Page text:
The early 1900’s were a turbulent period in US banking history that resulted in massive changes.  The US government created the Federal Reserve System to create a stabilizing entity for the private banking system.  This independent entity would serve as a buffer that avoided having a nationalized money system (where all money was created and issued by the government) and maintained the private competitive money issuance system.  Prior to the Federal Reserve System the USA had what was essentially rogue banking dominated by these private entities.  And when one of these entities experienced a crisis the system was often thrown into turmoil as Bank A would refuse to settle the payment of Bank B due to solvency concerns.  The Federal Reserve system reduced this risk by creating one cohesive and internal settlement system.  The interbank market is the banking market controlled and regulated by the Federal Reserve.  Banks are required to maintain accounts with Federal Reserve banks where they maintain deposit accounts.  This creates one clean market where banks can always settle payments and where the Fed can intervene and provide aid and oversight where necessary.

As the Fed has explained:

“By creating the Federal Reserve System, Congress intended to eliminate the severe financial crises that had periodically swept the nation, especially the sort of financial panic that occurred in 1907. During that episode, payments were disrupted throughout the country because many banks and clearinghouses refused to clear checks drawn on certain other banks, a practice that contributed to the failure of otherwise solvent banks. To address these problems, Congress gave the Federal Reserve System the authority to establish a nationwide check-clearing system.”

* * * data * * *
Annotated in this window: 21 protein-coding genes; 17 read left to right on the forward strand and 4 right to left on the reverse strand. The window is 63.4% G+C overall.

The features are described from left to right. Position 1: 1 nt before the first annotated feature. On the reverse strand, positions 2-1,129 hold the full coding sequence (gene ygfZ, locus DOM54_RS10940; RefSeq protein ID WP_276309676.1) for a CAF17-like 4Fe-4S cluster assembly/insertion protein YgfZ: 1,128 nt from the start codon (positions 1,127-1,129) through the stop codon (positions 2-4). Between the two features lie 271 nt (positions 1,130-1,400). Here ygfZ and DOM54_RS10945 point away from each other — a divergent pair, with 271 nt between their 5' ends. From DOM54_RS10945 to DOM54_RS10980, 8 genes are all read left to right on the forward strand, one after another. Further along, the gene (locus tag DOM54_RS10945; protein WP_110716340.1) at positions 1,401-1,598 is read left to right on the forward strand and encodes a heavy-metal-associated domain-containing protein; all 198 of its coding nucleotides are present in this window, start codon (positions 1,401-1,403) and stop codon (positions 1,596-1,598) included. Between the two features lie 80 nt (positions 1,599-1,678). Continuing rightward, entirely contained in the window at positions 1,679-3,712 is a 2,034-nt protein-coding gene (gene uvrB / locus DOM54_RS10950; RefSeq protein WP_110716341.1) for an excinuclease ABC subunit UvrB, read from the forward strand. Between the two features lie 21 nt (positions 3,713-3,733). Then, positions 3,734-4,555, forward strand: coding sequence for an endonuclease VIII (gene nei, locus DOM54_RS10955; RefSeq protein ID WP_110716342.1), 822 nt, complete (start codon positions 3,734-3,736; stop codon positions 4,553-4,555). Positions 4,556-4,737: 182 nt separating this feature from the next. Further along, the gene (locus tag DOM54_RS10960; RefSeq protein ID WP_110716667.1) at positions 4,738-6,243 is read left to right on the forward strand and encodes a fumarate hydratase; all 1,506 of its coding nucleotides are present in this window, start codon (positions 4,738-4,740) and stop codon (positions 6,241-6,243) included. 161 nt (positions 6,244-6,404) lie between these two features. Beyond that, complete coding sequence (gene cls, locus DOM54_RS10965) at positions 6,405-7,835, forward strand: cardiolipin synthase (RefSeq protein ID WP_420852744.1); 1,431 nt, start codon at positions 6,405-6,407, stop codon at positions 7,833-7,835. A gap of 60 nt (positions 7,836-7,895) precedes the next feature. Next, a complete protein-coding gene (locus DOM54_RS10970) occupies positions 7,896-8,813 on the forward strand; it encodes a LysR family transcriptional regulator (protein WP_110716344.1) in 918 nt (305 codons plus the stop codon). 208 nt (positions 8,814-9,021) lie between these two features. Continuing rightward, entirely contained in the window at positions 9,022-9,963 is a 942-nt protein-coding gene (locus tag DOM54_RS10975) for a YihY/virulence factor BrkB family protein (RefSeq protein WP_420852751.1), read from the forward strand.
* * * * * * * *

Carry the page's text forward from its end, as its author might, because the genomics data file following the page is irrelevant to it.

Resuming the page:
The Fed system was created to support the private for-profit banking system.  So, in a sense, the Fed is a servant to the banking system as its design is consistent with a mandate to always support the private banking system.  This system helps to maintain private competitive banking while also leveraging the strengths of the Federal government to create a support mechanism to help keep the banks from imploding on themselves due to their inherent inability to properly manage risk.